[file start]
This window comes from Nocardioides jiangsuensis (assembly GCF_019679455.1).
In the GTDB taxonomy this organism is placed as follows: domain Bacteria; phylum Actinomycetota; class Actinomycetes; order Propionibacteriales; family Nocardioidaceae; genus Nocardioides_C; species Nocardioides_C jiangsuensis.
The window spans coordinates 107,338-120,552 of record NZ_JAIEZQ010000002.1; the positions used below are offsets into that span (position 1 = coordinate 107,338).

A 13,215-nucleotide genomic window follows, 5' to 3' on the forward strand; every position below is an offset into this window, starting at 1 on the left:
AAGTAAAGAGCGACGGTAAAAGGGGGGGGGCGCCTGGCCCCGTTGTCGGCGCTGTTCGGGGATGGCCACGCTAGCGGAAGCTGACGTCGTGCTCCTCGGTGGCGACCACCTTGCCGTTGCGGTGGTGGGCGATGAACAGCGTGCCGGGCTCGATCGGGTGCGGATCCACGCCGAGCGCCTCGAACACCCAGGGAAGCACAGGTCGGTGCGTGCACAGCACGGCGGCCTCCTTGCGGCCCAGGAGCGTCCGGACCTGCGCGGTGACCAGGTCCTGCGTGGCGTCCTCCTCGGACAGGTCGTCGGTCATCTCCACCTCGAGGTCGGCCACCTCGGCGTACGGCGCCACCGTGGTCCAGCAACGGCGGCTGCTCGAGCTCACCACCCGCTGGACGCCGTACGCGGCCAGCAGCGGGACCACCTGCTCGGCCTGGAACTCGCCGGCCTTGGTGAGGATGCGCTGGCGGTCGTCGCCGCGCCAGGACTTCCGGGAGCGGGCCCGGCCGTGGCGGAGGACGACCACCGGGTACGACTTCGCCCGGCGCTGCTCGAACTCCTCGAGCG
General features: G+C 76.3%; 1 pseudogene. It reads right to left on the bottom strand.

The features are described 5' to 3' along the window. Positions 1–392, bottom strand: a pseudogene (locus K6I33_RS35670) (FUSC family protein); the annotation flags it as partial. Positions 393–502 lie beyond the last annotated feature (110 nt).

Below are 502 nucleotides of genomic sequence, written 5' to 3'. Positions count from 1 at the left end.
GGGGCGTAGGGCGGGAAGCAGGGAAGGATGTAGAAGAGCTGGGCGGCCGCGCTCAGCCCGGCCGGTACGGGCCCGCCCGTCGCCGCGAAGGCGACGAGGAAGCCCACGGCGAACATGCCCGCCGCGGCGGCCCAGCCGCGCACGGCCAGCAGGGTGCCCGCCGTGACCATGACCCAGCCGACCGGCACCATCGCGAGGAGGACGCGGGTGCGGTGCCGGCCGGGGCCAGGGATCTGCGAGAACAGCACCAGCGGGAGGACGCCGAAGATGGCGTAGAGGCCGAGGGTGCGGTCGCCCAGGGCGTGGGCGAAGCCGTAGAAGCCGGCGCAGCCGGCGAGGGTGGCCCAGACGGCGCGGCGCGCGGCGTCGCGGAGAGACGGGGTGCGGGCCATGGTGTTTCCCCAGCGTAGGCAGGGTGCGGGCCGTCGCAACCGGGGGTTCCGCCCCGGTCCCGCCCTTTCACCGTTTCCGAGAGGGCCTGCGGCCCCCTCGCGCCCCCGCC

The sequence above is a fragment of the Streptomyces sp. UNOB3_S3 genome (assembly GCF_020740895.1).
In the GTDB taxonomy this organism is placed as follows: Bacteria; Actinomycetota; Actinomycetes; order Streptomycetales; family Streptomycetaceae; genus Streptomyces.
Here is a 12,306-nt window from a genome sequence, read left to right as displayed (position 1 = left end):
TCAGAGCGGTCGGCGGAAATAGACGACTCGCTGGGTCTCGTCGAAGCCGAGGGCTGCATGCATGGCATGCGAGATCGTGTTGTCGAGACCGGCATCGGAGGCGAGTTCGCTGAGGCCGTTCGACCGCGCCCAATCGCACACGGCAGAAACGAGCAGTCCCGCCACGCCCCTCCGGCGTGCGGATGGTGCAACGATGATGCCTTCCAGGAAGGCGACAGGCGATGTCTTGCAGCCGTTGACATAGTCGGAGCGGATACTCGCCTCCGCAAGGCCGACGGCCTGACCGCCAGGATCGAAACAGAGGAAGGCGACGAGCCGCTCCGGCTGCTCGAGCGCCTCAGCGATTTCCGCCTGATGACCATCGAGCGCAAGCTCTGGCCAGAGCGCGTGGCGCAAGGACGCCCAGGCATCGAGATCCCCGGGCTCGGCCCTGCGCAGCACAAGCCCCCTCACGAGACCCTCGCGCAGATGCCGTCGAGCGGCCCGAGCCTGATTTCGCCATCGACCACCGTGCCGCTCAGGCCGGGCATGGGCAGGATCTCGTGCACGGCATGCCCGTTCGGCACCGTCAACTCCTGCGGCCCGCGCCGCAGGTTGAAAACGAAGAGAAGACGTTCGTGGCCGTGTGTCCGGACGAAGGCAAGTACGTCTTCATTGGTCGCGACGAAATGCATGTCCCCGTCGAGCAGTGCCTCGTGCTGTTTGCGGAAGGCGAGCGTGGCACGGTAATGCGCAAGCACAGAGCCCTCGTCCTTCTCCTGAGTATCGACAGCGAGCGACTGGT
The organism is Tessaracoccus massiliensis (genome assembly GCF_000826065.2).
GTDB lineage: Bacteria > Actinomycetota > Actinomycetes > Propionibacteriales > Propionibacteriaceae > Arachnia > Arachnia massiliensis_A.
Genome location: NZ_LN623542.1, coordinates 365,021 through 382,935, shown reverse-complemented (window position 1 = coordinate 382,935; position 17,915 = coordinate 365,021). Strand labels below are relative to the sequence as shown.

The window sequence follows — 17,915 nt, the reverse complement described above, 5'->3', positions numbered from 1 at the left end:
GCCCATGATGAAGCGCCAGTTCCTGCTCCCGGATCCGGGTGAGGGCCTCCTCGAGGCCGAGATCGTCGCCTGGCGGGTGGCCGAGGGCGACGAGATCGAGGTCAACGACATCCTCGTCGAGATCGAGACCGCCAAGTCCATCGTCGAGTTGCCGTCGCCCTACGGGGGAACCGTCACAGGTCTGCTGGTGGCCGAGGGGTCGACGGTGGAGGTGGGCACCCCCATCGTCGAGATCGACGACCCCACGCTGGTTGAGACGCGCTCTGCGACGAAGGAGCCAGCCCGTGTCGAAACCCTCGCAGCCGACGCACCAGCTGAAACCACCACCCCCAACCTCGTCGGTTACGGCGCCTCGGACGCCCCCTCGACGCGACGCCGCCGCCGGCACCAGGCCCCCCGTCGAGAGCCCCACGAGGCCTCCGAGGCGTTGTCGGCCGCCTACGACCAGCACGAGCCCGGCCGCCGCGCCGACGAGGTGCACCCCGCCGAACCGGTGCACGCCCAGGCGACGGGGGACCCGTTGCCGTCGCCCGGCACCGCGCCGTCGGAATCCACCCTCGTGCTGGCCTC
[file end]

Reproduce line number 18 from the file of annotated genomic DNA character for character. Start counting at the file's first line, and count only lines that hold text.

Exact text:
GCCCATGATGAAGCGCCAGTTCCTGCTCCCGGATCCGGGTGAGGGCCTCCTCGAGGCCGAGATCGTCGCCTGGCGGGTGGCCGAGGGCGACGAGATCGAGGTCAACGACATCCTCGTCGAGATCGAGACCGCCAAGTCCATCGTCGAGTTGCCGTCGCCCTACGGGGGAACCGTCACAGGTCTGCTGGTGGCCGAGGGGTCGACGGTGGAGGTGGGCACCCCCATCGTCGAGATCGACGACCCCACGCTGGTTGAGACGCGCTCTGCGACGAAGGAGCCAGCCCGTGTCGAAACCCTCGCAGCCGACGCACCAGCTGAAACCACCACCCCCAACCTCGTCGGTTACGGCGCCTCGGACGCCCCCTCGACGCGACGCCGCCGCCGGCACCAGGCCCCCCGTCGAGAGCCCCACGAGGCCTCCGAGGCGTTGTCGGCCGCCTACGACCAGCACGAGCCCGGCCGCCGCGCCGACGAGGTGCACCCCGCCGAACCGGTGCACGCCCAGGCGACGGGGGACCCGTTGCCGTCGCCCGGCACCGCGCCGTCGGAATCCACCCTCGTGCTGGCCTC